"No Man's Land" Makes Us Feel Sadder And Happier All At Once

by SUSANNAH LONG · May 27, 2010

The New Yorker has just published nifty photos of French artist Christian Boltanski puttering around the cavernous Park Avenue Armory choosing items from a 30-ton heap of discarded clothing. Finally, an art installation that makes us feel better about our own closets . . .[Photo courtesty of The New Yorker ]

Boltanski's installation, "No Man's Land," features a wall of biscuit tins, thousands of items of clothing, a 60-foot-crane, and recorded human heartbeats. Woah.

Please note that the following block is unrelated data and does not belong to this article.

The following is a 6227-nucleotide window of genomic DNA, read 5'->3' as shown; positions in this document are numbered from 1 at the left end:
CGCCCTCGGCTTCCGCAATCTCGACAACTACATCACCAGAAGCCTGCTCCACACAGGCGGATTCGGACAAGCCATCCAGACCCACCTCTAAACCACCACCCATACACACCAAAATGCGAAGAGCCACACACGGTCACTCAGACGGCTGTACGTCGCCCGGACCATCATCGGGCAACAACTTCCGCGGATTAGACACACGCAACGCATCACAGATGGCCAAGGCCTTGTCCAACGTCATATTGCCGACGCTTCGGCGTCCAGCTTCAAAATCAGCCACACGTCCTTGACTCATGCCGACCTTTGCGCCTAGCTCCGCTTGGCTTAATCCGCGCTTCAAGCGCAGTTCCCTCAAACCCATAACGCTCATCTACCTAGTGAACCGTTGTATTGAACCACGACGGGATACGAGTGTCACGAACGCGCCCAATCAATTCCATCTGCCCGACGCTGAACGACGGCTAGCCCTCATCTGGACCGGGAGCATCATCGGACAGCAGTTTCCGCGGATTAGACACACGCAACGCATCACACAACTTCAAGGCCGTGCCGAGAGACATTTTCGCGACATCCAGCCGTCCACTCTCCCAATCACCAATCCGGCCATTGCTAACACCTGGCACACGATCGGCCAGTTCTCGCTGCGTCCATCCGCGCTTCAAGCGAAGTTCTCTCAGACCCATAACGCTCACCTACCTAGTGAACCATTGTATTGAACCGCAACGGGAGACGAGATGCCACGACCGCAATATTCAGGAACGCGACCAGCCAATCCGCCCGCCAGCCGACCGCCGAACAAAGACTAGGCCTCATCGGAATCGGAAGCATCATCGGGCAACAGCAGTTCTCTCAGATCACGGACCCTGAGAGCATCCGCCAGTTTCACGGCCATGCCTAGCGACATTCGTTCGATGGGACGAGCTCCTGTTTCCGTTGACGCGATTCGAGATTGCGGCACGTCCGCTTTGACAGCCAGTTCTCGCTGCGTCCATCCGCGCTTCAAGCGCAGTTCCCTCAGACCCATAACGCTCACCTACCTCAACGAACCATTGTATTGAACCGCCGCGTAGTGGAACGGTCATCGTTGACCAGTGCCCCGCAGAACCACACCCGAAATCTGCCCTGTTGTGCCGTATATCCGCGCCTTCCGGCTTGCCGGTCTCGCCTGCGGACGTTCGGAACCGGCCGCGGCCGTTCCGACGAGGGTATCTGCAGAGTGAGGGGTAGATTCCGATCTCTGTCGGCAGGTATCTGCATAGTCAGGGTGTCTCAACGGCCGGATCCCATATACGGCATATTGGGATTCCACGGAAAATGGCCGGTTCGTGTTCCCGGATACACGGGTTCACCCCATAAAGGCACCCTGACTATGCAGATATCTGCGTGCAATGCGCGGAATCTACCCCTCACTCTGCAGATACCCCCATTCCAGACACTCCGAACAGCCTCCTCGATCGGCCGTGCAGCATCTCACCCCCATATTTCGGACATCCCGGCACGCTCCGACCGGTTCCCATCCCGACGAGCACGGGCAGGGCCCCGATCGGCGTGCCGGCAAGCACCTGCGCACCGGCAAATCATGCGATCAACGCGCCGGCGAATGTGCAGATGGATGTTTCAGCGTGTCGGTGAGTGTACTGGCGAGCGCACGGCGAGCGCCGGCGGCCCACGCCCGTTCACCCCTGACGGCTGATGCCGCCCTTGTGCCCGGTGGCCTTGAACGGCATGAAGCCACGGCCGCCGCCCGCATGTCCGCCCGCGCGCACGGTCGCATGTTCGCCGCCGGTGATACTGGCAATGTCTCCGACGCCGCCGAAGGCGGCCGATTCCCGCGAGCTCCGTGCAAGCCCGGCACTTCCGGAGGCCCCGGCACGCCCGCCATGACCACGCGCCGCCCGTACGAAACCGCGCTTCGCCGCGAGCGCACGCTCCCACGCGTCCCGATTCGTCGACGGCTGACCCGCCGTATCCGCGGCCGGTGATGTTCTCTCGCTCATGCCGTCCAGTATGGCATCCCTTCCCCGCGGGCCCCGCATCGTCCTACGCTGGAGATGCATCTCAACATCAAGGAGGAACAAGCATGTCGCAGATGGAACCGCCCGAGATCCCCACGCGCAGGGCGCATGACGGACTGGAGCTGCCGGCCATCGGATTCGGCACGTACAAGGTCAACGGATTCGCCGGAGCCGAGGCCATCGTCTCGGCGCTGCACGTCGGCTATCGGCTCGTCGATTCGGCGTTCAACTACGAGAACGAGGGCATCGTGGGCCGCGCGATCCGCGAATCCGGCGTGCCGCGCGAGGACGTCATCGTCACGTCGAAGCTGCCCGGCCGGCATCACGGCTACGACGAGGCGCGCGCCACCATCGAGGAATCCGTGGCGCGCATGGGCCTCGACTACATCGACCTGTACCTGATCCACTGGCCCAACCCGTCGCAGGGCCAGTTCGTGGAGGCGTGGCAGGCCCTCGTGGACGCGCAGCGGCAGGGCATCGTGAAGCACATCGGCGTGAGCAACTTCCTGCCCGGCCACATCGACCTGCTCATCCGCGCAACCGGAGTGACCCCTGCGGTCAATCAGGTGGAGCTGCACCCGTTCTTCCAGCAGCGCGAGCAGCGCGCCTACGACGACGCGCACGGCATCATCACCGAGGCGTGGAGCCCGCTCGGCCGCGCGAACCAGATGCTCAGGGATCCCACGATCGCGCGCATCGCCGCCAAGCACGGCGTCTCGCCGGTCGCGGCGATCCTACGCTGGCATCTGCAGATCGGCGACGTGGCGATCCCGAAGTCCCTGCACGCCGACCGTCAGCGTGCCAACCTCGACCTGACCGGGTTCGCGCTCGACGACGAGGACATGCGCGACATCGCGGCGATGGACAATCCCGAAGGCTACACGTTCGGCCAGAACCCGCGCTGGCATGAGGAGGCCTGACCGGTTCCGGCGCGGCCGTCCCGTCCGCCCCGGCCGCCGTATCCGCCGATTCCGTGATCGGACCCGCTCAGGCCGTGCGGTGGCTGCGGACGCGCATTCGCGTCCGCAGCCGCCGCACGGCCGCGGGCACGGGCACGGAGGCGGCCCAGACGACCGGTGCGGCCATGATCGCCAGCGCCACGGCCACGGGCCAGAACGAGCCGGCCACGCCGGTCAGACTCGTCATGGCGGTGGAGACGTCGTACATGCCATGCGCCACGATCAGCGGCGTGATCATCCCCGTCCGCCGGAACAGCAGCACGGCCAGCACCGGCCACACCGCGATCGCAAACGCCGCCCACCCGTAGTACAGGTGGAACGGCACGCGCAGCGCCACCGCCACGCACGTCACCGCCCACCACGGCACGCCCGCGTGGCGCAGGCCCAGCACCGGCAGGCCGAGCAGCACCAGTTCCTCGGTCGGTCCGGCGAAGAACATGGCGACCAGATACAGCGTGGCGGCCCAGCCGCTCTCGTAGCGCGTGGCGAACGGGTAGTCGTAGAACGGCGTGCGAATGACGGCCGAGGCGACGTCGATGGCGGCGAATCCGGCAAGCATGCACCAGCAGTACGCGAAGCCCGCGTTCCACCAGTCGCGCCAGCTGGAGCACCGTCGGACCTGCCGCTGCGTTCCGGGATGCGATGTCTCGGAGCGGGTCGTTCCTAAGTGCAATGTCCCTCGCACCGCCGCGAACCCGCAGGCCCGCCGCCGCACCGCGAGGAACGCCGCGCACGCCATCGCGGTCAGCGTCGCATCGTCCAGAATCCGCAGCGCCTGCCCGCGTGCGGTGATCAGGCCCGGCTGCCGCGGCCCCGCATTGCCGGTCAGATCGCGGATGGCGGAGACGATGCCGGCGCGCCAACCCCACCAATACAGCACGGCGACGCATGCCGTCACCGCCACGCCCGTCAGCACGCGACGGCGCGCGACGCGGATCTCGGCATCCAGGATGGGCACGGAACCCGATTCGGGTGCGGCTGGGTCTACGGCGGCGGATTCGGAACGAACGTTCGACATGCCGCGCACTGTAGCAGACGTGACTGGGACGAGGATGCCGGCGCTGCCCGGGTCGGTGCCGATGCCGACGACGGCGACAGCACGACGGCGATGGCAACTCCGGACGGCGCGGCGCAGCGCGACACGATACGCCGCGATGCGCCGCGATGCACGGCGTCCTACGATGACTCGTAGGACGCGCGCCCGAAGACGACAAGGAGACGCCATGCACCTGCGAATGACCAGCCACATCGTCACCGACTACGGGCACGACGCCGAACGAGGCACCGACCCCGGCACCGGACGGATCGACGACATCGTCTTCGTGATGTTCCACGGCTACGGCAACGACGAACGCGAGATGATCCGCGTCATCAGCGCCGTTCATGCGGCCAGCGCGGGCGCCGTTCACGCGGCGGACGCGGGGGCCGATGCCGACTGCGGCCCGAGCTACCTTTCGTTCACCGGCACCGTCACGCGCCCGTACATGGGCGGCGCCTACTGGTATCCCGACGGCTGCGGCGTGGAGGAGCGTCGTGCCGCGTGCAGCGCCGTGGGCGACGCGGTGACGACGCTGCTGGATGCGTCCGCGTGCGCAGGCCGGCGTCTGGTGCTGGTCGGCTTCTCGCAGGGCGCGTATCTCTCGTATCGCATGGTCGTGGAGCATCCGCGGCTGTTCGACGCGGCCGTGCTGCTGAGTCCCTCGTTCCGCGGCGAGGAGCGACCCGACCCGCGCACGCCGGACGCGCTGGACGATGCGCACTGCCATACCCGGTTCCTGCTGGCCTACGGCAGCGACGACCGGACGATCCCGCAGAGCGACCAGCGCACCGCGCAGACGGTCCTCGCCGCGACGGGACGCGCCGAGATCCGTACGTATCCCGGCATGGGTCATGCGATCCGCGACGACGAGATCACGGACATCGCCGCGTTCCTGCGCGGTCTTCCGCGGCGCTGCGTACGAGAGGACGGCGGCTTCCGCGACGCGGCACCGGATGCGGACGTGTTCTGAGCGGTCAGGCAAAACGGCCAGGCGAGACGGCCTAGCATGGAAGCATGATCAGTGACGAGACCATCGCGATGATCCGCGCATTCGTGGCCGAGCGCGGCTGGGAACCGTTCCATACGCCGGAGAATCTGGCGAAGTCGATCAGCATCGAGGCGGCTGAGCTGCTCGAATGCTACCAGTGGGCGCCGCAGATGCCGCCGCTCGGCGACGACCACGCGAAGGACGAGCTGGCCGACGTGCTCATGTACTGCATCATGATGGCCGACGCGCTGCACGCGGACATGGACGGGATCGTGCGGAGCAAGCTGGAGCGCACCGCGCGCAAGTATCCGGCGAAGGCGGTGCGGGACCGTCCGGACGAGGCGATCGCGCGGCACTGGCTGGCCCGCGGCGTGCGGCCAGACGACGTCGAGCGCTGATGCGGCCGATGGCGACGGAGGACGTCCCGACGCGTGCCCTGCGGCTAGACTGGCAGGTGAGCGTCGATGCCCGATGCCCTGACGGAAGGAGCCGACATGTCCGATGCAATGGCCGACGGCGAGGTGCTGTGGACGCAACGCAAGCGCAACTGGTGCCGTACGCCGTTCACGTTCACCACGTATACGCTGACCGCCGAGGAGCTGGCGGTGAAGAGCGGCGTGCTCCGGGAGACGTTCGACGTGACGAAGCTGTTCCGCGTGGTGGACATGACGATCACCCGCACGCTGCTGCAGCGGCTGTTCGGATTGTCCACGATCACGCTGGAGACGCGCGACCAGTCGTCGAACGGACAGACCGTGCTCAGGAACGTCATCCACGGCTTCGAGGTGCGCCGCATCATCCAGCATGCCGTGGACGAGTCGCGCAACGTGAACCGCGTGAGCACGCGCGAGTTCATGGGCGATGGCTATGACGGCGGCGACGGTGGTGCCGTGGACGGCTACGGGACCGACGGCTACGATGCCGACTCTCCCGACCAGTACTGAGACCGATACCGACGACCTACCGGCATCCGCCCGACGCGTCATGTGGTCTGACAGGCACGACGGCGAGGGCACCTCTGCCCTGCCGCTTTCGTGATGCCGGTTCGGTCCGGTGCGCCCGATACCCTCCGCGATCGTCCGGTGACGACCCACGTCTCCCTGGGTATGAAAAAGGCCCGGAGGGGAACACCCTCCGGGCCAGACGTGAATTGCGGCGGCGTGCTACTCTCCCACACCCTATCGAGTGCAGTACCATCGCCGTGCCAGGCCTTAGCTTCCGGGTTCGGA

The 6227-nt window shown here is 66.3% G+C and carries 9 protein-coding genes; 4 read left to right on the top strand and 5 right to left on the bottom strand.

[Photos courtesty of The New Yorker ]

Since the artist has been exploring themes of anonymity and death for more than 40 years, he's probably a major bummer to hang out with and observe carefully moving clothes around, right? Mais non! According to NYer photog Gus Powell, "He was without a doubt one of the most delightful and gentlest of gentlemen I have ever met." Powell adds that Boltanski's careful clothing-selection process reminds him of Monsieur Hulot, the bumbling French comic character. Awwww.

[Photo courtesty of The New Yorker ]

Hulot and Boltanski . . . we can see the resemblance. Put a pipe in your mouth, Christian!

If you want to get closer to the kindly monsieur, you can visit the exhibit (open through June 13th) and offer him your own heartbeat recording; he's soliciting them for his Archives du coeur stockpile.